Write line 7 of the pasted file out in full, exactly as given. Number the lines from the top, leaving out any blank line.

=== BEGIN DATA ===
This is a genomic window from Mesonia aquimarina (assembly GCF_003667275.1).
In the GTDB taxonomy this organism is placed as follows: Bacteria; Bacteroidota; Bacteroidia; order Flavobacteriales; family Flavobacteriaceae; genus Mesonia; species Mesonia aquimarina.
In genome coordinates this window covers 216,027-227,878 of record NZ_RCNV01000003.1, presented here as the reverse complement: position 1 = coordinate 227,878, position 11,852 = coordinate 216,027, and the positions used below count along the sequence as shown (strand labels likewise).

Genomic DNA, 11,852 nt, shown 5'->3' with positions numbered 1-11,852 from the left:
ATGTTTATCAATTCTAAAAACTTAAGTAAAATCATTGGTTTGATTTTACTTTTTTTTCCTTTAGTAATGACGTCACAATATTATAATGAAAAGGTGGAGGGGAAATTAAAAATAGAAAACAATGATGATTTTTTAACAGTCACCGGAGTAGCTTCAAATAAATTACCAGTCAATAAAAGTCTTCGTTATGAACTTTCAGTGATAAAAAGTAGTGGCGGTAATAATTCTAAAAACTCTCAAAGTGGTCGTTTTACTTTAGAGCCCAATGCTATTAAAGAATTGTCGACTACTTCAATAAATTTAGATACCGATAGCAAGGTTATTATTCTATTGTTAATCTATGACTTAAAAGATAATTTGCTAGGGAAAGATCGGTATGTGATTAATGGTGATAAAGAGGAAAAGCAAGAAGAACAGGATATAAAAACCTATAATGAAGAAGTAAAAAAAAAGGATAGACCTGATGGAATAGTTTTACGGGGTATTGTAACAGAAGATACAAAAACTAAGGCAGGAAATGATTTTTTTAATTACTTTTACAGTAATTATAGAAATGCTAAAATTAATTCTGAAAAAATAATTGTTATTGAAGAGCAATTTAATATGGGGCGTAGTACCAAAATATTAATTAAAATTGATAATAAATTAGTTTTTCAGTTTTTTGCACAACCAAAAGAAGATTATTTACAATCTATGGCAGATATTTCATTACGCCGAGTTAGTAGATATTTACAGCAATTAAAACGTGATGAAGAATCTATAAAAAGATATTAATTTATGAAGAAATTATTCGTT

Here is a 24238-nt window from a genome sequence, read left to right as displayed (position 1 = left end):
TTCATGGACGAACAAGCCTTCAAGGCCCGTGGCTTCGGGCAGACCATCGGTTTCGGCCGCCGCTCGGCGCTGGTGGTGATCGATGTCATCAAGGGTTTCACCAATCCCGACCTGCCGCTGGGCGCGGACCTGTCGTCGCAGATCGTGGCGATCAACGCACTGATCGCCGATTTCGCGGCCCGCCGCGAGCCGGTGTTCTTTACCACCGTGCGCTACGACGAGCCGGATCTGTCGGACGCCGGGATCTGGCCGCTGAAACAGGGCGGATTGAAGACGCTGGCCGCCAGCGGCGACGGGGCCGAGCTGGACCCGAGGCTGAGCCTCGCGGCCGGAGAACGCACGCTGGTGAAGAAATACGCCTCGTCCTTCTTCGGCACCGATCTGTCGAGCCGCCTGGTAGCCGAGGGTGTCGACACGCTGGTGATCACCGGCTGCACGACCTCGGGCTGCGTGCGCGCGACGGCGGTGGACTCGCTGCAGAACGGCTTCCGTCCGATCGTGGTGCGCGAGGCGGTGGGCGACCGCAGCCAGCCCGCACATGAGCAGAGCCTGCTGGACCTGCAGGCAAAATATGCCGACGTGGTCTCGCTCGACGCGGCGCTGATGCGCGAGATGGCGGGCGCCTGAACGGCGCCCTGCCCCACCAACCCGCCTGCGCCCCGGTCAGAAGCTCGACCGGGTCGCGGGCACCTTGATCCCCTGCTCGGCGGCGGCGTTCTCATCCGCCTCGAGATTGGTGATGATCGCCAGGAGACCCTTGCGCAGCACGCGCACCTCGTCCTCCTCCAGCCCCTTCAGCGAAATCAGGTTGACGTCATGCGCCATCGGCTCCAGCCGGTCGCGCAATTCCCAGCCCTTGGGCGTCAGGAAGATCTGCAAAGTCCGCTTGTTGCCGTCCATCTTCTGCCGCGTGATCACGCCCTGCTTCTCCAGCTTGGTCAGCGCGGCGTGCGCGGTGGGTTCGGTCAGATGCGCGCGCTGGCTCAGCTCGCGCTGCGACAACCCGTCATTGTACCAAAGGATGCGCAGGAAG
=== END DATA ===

TTCATGGACGAACAAGCCTTCAAGGCCCGTGGCTTCGGGCAGACCATCGGTTTCGGCCGCCGCTCGGCGCTGGTGGTGATCGATGTCATCAAGGGTTTCACCAATCCCGACCTGCCGCTGGGCGCGGACCTGTCGTCGCAGATCGTGGCGATCAACGCACTGATCGCCGATTTCGCGGCCCGCCGCGAGCCGGTGTTCTTTACCACCGTGCGCTACGACGAGCCGGATCTGTCGGACGCCGGGATCTGGCCGCTGAAACAGGGCGGATTGAAGACGCTGGCCGCCAGCGGCGACGGGGCCGAGCTGGACCCGAGGCTGAGCCTCGCGGCCGGAGAACGCACGCTGGTGAAGAAATACGCCTCGTCCTTCTTCGGCACCGATCTGTCGAGCCGCCTGGTAGCCGAGGGTGTCGACACGCTGGTGATCACCGGCTGCACGACCTCGGGCTGCGTGCGCGCGACGGCGGTGGACTCGCTGCAGAACGGCTTCCGTCCGATCGTGGTGCGCGAGGCGGTGGGCGACCGCAGCCAGCCCGCACATGAGCAGAGCCTGCTGGACCTGCAGGCAAAATATGCCGACGTGGTCTCGCTCGACGCGGCGCTGATGCGCGAGATGGCGGGCGCCTGAACGGCGCCCTGCCCCACCAACCCGCCTGCGCCCCGGTCAGAAGCTCGACCGGGTCGCGGGCACCTTGATCCCCTGCTCGGCGGCGGCGTTCTCATCCGCCTCGAGATTGGTGATGATCGCCAGGAGACCCTTGCGCAGCACGCGCACCTCGTCCTCCTCCAGCCCCTTCAGCGAAATCAGGTTGACGTCATGCGCCATCGGCTCCAGCCGGTCGCGCAATTCCCAGCCCTTGGGCGTCAGGAAGATCTGCAAAGTCCGCTTGTTGCCGTCCATCTTCTGCCGCGTGATCACGCCCTGCTTCTCCAGCTTGGTCAGCGCGGCGTGCGCGGTGGGTTCGGTCAGATGCGCGCGCTGGCTCAGCTCGCGCTGCGACAACCCGTCATTGTACCAAAGGATGCGCAGGAAG